Film critics of the 1990s contend that gender is central to understanding horror movies. As editor Barry Keith Grant writes, "Today gender roles are being tested, challenged, and redefined everywhere, and until such time as difference is no longer dreaded, this crucial aspect of the horror film will remain very important for us." The Dread of Difference is a solid starting place for exploring the idea of gender in horror cinema. It's a fat book with 21 scholarly (and reasonably lucid) essays, and plenty of black-and-white movie stills. The authors use a variety of theories to survey the history of horror/slasher movies and the work of individual directors, and offer "close readings" of a number of movies.
Related title: Men, Women, and Chain Saws: Gender in the Modern Horror Film by Carol Clover
An undying procession of sons of Dracula and daughters of darkness has animated the horror film genre from the beginning. Indeed, in this pioneering exploration of the cinema of fear, Barry Keith Grant and twenty other film critics posit that horror is always rooted in gender, particularly in anxieties about sexual difference and gender politics.
The book opens with the influential theoretical works of Linda Williams, Carol J. Clover, and Barbara Creed. Subsequent essays explore the history of the genre, from classic horror such as King Kong and Bride of Frankenstein to the more recent Fatal Attraction and Bram Stoker's Dracula. Other topics covered include the work of horror auteurs David Cronenberg, Dario Argento, and George Romero; the Aliens trilogy; and the importance of gender in relation to horror marketing and reception.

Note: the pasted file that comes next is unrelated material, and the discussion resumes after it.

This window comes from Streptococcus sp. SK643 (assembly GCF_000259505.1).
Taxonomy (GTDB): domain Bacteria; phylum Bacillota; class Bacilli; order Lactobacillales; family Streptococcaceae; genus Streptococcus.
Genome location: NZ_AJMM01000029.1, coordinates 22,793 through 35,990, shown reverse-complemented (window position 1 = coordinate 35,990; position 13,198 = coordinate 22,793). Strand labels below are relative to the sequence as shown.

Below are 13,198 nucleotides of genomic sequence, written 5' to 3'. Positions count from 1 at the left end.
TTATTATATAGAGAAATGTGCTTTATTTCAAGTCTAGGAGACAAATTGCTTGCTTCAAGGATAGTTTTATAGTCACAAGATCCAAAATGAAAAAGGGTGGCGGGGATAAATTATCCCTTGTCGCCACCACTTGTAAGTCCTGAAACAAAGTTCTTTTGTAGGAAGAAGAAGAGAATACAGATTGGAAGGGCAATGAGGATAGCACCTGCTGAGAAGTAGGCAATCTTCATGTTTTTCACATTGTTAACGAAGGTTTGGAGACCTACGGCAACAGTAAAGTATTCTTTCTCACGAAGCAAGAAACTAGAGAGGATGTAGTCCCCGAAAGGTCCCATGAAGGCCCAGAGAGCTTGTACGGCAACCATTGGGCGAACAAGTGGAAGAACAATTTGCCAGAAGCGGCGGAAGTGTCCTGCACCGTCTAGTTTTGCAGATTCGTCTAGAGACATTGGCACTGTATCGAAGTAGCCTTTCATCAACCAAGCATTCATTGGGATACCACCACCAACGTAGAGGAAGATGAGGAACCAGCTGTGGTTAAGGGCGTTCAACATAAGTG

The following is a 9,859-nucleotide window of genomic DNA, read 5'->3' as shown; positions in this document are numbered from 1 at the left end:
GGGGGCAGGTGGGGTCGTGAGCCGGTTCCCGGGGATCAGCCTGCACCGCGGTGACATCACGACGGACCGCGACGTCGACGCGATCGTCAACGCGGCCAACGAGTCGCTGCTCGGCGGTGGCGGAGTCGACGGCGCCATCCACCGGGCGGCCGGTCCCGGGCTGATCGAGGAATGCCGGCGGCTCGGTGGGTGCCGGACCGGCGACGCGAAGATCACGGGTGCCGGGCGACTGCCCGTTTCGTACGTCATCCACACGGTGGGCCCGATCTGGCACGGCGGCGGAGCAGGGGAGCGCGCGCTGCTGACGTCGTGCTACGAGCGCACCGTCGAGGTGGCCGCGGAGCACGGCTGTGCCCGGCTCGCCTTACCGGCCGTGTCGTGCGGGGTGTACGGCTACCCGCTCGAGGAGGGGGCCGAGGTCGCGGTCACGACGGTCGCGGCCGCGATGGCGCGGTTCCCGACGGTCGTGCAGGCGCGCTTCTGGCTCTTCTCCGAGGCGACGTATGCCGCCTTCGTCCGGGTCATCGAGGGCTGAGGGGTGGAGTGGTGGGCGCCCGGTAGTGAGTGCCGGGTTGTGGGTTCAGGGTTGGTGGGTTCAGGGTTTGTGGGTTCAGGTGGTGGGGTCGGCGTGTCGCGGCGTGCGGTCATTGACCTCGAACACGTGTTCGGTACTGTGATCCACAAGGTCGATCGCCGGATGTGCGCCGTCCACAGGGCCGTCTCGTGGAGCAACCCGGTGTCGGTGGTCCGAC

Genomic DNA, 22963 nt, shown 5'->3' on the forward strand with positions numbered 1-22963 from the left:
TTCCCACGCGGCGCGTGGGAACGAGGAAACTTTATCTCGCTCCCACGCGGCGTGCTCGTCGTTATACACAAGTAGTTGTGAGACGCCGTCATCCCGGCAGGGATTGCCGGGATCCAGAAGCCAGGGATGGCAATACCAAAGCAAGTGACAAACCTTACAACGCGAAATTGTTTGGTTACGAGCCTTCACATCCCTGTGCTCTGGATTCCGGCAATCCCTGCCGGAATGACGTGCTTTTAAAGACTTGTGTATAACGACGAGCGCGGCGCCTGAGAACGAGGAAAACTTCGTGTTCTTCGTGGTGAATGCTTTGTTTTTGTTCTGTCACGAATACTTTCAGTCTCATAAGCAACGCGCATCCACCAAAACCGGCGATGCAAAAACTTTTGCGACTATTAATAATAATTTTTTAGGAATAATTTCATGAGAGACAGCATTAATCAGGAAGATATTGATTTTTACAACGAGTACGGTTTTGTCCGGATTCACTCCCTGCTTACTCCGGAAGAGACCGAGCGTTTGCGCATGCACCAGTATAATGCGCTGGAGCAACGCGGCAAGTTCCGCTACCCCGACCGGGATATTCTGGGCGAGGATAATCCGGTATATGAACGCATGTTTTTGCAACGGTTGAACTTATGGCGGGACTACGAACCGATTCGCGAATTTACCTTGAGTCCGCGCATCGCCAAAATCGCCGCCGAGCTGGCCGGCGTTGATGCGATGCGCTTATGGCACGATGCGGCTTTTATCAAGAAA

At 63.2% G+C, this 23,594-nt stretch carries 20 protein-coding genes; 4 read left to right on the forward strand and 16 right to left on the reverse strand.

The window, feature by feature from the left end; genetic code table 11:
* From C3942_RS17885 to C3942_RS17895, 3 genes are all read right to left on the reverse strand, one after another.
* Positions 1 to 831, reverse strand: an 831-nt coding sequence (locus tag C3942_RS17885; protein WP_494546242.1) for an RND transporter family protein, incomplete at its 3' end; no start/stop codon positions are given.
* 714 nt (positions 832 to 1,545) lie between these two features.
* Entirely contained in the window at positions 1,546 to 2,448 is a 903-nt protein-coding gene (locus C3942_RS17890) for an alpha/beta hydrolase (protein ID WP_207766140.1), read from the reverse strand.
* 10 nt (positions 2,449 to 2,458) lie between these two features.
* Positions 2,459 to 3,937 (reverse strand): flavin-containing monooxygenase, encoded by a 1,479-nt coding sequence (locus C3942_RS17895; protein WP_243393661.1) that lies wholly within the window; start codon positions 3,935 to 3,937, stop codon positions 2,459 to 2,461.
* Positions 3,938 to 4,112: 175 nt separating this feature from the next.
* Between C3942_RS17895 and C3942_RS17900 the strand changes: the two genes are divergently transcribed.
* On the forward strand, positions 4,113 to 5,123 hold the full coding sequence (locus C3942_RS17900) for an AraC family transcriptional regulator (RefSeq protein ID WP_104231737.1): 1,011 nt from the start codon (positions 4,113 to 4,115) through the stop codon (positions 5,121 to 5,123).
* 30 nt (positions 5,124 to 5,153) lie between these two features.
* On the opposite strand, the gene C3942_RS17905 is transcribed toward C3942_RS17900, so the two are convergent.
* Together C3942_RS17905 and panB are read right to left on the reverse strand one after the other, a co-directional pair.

Other contributors include Vera Dika, Thomas Doherty, Lucy Fischer, Christopher Sharrett, Vivian Sobchack, Tony Williams, and Robin Wood. Writing across a full range of critical methods from classic psychoanalysis to feminism and postmodernism, they balance theoretical generalizations with close readings of films and discussions of figures associated with the genre.
The Dread of Difference demonstrates that horror is hardly a uniformly masculine discourse. As these essays persuasively show, not only are horror movies about patriarchy and its fear of the feminine, but they also offer feminist critique and pleasure.
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